The Jesuits provide a difficult subject for the historian of the scientific revolution because they are not the enemies of science that some try to paint them nor are they, despite their own substantial contributions, unrestricted supporters of the new developments in science. There is a tension between the Clavian application of modern mathematics and experimentation to the sciences and the fundamental Jesuit obligation to adhere to the Aristotelian science of Thomist philosophy. Gorman’s book expertly brings this paradox out into the open displaying and analysing it from all sides.

The third chapter of the book, Discipline, Authority and Jesuit CensorshipFrom the Galileo Trial to the Ordinatio Pro Studiis Superioribus, is an in-depth analysis of this paradox. Gorman actually argues, convincingly, that the Jesuits’ requirement that all scientific texts be submitted to the Oder’s authorities for censorship is an early form of peer review.

The fourth chapter, The Jesuits and the Vacuum Debate, was the one that I found most fascinating and from which I learnt the most. The invention of the Torricellian Tube, or barometer, unleashed a heated debate in the seventeenth century as to whether the empty space at the top of the tube was or was not a vacuum. Aristotle had argued that a vacuum could not exist, so the Jesuits were forced to take the side of denial, as we now know the wrong side. As is often the case in the history of science, their opposition actually stimulated the advancement of the science, as the supporters of the vacuum theory were required to counter their arguments. Interestingly the Jesuit opposition was not just philosophical. One of the principal supporters of the vacuum theory was another, non-Jesuit, Catholic scholar, and the Jesuits feared that if he won the debate that this would lead to a diminishing of their dominance in Catholic education. The whole chapter is an excellent example of the complexity of scientific evolution and its history.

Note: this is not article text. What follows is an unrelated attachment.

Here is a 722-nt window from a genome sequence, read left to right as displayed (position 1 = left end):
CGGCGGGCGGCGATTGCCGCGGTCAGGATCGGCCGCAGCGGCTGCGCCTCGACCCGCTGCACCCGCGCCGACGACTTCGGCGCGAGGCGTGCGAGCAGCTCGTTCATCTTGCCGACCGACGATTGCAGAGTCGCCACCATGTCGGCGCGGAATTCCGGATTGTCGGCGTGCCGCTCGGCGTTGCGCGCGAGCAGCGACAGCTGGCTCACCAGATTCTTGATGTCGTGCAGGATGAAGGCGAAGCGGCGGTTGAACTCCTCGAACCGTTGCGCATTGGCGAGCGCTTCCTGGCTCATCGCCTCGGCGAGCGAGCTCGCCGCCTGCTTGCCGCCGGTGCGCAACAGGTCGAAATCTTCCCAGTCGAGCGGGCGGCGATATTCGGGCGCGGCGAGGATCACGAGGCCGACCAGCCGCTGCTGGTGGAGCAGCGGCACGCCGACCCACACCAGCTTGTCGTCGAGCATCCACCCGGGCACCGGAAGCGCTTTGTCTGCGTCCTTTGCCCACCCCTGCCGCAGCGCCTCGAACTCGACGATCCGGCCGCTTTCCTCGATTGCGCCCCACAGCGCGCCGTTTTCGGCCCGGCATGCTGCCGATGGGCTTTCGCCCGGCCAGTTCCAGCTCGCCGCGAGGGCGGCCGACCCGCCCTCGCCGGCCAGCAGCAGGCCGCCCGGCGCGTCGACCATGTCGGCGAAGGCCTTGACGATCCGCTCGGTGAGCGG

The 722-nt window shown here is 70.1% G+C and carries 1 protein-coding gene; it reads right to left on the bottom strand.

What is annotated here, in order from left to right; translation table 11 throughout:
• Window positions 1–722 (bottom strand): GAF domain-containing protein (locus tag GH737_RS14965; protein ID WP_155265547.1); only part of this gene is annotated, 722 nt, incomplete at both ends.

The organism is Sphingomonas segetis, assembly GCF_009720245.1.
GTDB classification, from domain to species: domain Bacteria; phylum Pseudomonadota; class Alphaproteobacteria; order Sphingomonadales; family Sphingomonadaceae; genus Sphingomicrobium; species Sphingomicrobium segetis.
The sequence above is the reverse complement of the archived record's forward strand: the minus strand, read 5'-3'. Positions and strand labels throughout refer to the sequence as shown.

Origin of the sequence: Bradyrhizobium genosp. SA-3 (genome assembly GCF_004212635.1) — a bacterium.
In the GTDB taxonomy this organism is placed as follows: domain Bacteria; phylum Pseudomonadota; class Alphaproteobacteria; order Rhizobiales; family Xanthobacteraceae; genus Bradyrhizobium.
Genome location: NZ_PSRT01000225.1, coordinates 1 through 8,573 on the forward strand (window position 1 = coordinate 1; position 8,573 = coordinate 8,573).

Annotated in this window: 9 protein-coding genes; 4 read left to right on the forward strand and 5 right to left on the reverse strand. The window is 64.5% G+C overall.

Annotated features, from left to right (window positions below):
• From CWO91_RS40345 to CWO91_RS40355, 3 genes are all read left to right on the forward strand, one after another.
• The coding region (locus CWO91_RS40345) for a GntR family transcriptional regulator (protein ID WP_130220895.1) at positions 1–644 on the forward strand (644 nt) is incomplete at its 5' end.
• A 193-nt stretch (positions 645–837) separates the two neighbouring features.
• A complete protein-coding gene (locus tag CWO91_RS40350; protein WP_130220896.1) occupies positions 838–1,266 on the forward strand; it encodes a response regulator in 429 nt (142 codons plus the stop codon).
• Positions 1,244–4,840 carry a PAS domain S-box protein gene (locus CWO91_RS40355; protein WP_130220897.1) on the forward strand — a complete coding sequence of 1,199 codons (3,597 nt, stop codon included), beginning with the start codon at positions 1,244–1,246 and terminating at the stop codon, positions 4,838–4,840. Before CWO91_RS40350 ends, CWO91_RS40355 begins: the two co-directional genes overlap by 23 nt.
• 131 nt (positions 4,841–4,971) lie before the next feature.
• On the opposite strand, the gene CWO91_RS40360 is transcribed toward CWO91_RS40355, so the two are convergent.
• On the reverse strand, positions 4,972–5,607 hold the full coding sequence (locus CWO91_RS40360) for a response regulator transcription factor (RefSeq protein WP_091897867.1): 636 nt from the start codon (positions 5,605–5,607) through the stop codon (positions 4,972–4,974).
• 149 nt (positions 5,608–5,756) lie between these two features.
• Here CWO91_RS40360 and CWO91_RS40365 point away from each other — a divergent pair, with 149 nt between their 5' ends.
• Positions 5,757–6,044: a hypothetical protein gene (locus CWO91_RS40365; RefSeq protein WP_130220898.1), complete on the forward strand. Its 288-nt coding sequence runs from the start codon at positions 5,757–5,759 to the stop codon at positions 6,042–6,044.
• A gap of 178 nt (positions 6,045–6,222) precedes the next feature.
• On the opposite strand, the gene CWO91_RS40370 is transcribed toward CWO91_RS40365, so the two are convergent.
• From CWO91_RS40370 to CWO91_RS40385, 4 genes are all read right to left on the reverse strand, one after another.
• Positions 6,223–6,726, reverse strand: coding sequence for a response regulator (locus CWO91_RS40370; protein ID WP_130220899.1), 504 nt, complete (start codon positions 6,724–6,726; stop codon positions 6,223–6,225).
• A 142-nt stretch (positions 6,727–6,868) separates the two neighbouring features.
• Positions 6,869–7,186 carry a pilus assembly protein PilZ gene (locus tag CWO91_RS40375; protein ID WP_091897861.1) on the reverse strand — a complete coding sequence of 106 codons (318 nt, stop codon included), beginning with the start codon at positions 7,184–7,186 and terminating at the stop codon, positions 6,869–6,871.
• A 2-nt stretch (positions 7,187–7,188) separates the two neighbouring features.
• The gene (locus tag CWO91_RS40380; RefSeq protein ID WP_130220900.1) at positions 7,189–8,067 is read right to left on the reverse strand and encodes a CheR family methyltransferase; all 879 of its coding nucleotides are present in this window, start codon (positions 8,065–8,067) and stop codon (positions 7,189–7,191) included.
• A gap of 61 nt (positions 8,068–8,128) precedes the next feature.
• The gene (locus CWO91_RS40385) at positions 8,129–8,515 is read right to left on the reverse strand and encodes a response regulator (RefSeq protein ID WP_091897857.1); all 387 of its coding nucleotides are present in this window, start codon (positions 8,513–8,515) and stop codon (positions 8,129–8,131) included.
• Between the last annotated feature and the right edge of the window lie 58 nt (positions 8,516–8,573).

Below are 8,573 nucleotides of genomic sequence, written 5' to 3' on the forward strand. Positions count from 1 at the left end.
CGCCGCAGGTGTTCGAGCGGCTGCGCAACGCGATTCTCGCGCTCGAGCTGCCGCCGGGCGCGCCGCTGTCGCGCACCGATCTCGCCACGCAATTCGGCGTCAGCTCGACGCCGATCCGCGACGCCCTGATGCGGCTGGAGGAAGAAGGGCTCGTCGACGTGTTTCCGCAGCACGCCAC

There now follow two chapters on Athanasius Kircher, perhaps the most well-known scientific, Jesuit scholar of the century. The first, The Angel and the CompassAthanasius Kircher’s Geographical Project, deals with Kircher’s failed project to create a new, reformed  geography of the entire world by creating a world spanning network of researchers providing input to a central authority, himself. Although Kircher’s project, inspired by similar smaller collective research projects of Peiresc and Mersenne, in the end failed, Gorman sees the attempt as an important step in the evolving practice of scientific research. He also sees the Jesuits process of the central accumulation of scientific data in the Collegio Romano via world-wide correspondence, as an important model for others working in science.

The second chapter on Kircher, Between the Domonic and the MiraculousAthanasius Kircher and the Baroque Culture of Machines, takes a detailed look at Musaeum Kircherianum and its role as a public magnet to promote the Jesuit Order under the European civil and scientific aristocracies. He details the explanations of natural magic given by Kircher and above all his disciple Kasper Schott to explain the function of Kircher’s automatons, machines that initially appear to contradict the laws of nature but whose secret can be explained by those same laws.